Australian Military Forces Pocketbook on South Vietnam used by Gunner Ken Deacon, 1965-1966.
Part political doctrine, part tourist guide several thousand of these green-covered pocketbooks were issued to Australian and New Zealand military personnel during the Vietnam War.
Produced by the Australian Army Headquarters in Canberra during the mid-1960s, they provided soldiers with an overview of the history of Vietnam, its geography and climate, the people, religious beliefs and customs, as well as a list of useful Vietnamese words and phrases. There were also chapters on the organisation of the South Vietnamese military and their Viet Cong enemy. This information was illustrated with detailed drawings of Viet Cong soldiers and their weaponry. These ranged from conventional weapons such as mortars and machine guns to the improvised bicycle mine.
Ken ‘Padre' Deacon served in Vietnam with 161 Battery RNZA from July 1965 to November 1966. He was with the Battery when they took part in the Battle of Long Tan on 18 August 1966.
Long Tan was the New Zealanders’ most significant action in Vietnam; in two and half hours the Battery’s L5 howitzers fired more than 1100 shells in support of Australian infantry trying to hold off a large enemy force in the Long Tan rubber plantation, 5km east of Nui Dat.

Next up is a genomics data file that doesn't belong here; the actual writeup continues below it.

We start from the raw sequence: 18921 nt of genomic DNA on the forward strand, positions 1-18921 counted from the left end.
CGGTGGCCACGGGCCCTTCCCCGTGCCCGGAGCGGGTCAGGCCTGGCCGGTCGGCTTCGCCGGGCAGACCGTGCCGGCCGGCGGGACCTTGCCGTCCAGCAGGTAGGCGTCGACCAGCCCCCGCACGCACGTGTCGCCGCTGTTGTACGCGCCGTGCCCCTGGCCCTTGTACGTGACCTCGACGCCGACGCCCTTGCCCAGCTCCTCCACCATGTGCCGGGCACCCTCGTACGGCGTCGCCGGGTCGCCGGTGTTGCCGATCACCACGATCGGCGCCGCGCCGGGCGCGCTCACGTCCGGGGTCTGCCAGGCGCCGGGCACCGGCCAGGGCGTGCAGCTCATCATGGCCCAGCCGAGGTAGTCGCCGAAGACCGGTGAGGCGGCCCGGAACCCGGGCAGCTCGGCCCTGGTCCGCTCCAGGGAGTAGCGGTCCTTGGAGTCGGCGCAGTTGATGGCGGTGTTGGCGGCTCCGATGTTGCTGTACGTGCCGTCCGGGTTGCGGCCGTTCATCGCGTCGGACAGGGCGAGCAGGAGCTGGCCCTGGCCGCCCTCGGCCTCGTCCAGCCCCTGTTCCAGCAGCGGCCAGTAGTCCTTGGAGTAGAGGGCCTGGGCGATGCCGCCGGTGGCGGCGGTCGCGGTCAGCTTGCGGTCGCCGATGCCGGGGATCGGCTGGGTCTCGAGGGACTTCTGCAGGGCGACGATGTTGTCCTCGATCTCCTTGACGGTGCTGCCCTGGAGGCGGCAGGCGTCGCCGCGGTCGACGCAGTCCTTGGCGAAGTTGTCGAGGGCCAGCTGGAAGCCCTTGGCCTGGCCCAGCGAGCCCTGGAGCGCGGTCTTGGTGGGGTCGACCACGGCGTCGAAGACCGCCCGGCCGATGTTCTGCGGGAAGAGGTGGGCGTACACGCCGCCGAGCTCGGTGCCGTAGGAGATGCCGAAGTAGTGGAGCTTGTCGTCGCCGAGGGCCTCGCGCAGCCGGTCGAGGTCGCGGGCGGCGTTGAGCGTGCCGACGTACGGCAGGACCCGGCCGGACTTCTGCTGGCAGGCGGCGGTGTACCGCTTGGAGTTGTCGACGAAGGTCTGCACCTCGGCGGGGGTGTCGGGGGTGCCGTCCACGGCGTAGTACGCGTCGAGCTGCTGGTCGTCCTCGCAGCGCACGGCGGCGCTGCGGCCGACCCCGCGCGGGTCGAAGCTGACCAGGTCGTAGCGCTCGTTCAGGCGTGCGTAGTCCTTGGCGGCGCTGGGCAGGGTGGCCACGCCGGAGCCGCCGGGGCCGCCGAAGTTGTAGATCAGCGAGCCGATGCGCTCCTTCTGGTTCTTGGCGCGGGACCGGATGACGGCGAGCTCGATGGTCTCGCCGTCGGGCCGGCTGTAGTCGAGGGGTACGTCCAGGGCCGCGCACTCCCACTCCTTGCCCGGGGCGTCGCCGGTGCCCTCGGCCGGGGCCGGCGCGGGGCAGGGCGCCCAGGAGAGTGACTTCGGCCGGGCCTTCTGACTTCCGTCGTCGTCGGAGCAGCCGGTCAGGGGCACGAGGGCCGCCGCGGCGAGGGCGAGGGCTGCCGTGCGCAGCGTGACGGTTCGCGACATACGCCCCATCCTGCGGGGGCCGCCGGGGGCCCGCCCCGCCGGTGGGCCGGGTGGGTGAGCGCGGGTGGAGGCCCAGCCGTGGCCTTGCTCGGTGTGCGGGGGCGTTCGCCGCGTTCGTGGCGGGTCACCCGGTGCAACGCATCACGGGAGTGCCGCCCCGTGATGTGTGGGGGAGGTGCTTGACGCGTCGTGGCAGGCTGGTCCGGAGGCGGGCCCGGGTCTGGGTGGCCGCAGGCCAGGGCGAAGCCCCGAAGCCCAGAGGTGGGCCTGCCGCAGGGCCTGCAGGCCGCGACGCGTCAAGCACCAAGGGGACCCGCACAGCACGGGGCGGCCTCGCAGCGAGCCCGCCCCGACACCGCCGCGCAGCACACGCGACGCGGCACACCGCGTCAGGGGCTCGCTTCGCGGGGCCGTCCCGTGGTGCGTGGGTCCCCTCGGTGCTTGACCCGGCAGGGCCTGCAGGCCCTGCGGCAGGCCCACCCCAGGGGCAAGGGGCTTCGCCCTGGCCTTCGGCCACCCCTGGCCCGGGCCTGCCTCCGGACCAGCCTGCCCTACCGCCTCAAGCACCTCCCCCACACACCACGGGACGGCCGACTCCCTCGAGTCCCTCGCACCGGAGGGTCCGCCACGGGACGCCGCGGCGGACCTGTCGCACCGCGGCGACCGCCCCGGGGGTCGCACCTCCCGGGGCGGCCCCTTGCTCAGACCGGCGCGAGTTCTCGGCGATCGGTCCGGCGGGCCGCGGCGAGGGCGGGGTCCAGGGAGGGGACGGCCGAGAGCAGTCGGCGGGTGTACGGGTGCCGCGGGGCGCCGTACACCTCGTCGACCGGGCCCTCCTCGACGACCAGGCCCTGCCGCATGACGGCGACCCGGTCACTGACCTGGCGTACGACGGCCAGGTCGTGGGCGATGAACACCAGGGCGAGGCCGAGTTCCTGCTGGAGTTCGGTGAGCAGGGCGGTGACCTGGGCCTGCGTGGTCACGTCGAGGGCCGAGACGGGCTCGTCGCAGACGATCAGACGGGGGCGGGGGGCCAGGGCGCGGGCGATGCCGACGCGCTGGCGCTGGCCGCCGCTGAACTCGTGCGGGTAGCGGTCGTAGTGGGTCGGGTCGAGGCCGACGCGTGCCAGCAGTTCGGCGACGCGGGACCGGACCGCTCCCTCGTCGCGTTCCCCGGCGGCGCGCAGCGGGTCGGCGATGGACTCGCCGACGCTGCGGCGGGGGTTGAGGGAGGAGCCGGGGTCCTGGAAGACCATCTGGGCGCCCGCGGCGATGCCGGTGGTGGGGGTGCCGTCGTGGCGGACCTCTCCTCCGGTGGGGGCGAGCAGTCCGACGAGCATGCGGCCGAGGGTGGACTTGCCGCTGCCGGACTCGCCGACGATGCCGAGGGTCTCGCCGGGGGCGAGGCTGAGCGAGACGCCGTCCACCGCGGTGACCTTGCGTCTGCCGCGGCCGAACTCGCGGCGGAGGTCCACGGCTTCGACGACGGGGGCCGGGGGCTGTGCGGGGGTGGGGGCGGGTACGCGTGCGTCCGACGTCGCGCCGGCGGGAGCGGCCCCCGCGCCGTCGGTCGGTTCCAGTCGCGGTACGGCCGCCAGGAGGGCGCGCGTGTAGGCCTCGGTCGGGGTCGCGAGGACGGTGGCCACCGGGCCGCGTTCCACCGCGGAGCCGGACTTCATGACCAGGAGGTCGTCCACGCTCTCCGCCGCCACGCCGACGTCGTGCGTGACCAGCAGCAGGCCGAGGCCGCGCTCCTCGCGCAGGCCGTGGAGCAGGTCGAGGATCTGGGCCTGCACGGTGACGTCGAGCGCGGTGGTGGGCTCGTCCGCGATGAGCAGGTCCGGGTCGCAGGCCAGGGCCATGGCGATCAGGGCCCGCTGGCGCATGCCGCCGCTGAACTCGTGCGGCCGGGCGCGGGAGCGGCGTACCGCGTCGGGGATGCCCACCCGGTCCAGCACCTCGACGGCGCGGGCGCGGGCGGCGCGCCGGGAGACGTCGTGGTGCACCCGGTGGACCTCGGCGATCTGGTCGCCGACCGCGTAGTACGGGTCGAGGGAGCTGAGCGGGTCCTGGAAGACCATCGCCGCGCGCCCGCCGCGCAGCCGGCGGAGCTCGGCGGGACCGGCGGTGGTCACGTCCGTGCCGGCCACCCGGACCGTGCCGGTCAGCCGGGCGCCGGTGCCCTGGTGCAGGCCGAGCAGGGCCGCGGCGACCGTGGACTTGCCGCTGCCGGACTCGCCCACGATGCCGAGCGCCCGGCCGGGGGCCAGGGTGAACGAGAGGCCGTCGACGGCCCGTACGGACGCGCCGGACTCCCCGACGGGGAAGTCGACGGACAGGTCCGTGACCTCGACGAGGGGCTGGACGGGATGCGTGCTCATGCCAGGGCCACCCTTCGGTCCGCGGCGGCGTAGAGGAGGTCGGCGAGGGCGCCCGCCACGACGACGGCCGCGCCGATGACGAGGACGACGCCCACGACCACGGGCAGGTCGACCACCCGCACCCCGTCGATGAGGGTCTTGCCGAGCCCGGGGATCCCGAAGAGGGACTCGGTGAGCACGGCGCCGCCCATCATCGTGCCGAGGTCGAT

Working in torrential rain, the New Zealand gunners continued to keep the guns supplied with ammunition. The difficult conditions were made even more hazardous by frequent lightening strikes in the Battery area; including one on the command post where Ken Deacon was working:
Repeated lightning strikes mingled with the flash of the guns in the murk. Early in the action, one damaged the tannoy that normally relayed the fire orders from the battery command post to the guns and PRC/25 radio sets had to be used instead. Working on the switchboard was a dangerous business in these conditions. One strike threw Gunner Ken Deacon back from the switchboard and the Staff Sergeant Steve Day was knocked over while standing on a steel mesh plate. Both were dazed though not seriously injured.Ian McGibbon, New Zealand's Vietnam War: A history of combat, commitment and controversy, p. 154